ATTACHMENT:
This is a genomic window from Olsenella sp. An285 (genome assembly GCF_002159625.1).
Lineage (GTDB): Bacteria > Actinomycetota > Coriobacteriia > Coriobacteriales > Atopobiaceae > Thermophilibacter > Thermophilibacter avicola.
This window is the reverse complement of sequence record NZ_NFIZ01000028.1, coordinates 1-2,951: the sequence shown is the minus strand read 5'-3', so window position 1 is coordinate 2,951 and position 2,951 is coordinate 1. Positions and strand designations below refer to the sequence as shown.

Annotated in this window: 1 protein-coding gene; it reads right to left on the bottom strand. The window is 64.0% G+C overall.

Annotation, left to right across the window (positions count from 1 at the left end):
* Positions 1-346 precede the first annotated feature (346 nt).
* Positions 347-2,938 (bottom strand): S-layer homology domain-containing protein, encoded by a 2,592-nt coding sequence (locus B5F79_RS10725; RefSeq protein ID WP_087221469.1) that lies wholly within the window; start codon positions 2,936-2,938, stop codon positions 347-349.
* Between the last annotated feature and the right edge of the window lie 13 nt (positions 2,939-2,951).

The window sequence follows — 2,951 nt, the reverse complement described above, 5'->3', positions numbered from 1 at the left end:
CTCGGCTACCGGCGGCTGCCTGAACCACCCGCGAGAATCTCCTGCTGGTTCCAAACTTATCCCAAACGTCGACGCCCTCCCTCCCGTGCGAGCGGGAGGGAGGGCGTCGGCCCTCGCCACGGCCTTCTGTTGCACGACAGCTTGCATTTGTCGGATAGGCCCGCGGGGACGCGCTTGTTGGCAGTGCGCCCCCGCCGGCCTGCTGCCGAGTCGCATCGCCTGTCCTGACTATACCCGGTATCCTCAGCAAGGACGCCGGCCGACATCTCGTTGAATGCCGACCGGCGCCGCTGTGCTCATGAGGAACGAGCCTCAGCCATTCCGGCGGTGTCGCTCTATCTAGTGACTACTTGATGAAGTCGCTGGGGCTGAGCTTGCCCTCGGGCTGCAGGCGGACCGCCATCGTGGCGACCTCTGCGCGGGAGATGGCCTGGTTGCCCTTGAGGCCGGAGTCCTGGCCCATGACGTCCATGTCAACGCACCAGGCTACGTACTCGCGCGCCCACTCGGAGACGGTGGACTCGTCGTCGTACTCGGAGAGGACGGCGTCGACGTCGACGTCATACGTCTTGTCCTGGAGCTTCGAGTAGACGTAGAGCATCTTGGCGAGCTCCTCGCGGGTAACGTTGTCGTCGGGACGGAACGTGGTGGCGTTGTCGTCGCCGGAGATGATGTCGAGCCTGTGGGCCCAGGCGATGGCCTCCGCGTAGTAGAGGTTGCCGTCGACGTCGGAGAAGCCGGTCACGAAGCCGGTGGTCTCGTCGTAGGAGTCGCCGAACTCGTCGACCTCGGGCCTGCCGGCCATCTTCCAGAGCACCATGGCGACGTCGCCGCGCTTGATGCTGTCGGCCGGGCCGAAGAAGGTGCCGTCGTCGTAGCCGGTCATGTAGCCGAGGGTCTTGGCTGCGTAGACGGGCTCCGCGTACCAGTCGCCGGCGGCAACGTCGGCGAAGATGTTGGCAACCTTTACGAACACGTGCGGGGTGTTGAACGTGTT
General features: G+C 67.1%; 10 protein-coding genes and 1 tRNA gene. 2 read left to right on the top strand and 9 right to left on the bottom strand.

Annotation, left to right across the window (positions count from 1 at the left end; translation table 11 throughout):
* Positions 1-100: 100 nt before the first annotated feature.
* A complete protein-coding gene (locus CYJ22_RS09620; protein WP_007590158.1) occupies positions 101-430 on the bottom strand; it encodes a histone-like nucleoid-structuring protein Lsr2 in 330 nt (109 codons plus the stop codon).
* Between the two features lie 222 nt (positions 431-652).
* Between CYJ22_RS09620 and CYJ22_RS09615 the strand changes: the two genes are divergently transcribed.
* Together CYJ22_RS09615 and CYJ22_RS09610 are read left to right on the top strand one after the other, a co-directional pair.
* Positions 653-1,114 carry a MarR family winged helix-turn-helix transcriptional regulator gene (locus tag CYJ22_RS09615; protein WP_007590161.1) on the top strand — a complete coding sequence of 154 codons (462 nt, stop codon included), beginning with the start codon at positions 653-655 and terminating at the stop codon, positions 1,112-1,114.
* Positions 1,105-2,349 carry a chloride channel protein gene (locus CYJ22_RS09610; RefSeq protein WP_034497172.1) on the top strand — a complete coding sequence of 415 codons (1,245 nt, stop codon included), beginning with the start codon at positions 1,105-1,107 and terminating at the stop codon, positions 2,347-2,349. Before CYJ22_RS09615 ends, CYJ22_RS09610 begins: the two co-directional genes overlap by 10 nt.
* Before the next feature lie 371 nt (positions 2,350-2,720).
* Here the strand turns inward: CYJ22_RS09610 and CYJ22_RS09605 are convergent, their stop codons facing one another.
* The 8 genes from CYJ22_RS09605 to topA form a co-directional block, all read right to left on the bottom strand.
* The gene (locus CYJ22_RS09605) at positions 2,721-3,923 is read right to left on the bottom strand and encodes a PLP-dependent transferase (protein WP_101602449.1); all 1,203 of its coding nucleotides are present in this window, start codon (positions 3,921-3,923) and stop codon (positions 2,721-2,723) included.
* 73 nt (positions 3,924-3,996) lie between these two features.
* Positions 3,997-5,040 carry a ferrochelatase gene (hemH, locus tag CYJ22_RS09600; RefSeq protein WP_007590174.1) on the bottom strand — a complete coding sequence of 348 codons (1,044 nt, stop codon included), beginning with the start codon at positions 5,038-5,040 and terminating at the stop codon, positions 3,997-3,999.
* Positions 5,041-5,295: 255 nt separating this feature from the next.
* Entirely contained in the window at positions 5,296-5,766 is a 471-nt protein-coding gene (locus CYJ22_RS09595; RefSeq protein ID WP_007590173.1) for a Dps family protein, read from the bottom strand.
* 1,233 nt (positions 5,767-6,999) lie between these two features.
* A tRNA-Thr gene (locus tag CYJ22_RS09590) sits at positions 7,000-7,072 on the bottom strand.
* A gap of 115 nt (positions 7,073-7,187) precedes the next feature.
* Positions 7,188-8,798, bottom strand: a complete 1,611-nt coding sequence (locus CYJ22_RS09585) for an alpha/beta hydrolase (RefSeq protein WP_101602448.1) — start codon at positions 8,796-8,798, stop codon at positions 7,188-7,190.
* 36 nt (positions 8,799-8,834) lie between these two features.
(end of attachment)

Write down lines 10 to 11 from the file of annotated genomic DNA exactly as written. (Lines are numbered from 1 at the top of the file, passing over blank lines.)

CTCGGCTACCGGCGGCTGCCTGAACCACCCGCGAGAATCTCCTGCTGGTTCCAAACTTATCCCAAACGTCGACGCCCTCCCTCCCGTGCGAGCGGGAGGGAGGGCGTCGGCCCTCGCCACGGCCTTCTGTTGCACGACAGCTTGCATTTGTCGGATAGGCCCGCGGGGACGCGCTTGTTGGCAGTGCGCCCCCGCCGGCCTGCTGCCGAGTCGCATCGCCTGTCCTGACTATACCCGGTATCCTCAGCAAGGACGCCGGCCGACATCTCGTTGAATGCCGACCGGCGCCGCTGTGCTCATGAGGAACGAGCCTCAGCCATTCCGGCGGTGTCGCTCTATCTAGTGACTACTTGATGAAGTCGCTGGGGCTGAGCTTGCCCTCGGGCTGCAGGCGGACCGCCATCGTGGCGACCTCTGCGCGGGAGATGGCCTGGTTGCCCTTGAGGCCGGAGTCCTGGCCCATGACGTCCATGTCAACGCACCAGGCTACGTACTCGCGCGCCCACTCGGAGACGGTGGACTCGTCGTCGTACTCGGAGAGGACGGCGTCGACGTCGACGTCATACGTCTTGTCCTGGAGCTTCGAGTAGACGTAGAGCATCTTGGCGAGCTCCTCGCGGGTAACGTTGTCGTCGGGACGGAACGTGGTGGCGTTGTCGTCGCCGGAGATGATGTCGAGCCTGTGGGCCCAGGCGATGGCCTCCGCGTAGTAGAGGTTGCCGTCGACGTCGGAGAAGCCGGTCACGAAGCCGGTGGTCTCGTCGTAGGAGTCGCCGAACTCGTCGACCTCGGGCCTGCCGGCCATCTTCCAGAGCACCATGGCGACGTCGCCGCGCTTGATGCTGTCGGCCGGGCCGAAGAAGGTGCCGTCGTCGTAGCCGGTCATGTAGCCGAGGGTCTTGGCTGCGTAGACGGGCTCCGCGTACCAGTCGCCGGCGGCAACGTCGGCGAAGATGTTGGCAACCTTTACGAACACGTGCGGGGTGTTGAACGTGTT
General features: G+C 67.1%; 10 protein-coding genes and 1 tRNA gene. 2 read left to right on the top strand and 9 right to left on the bottom strand.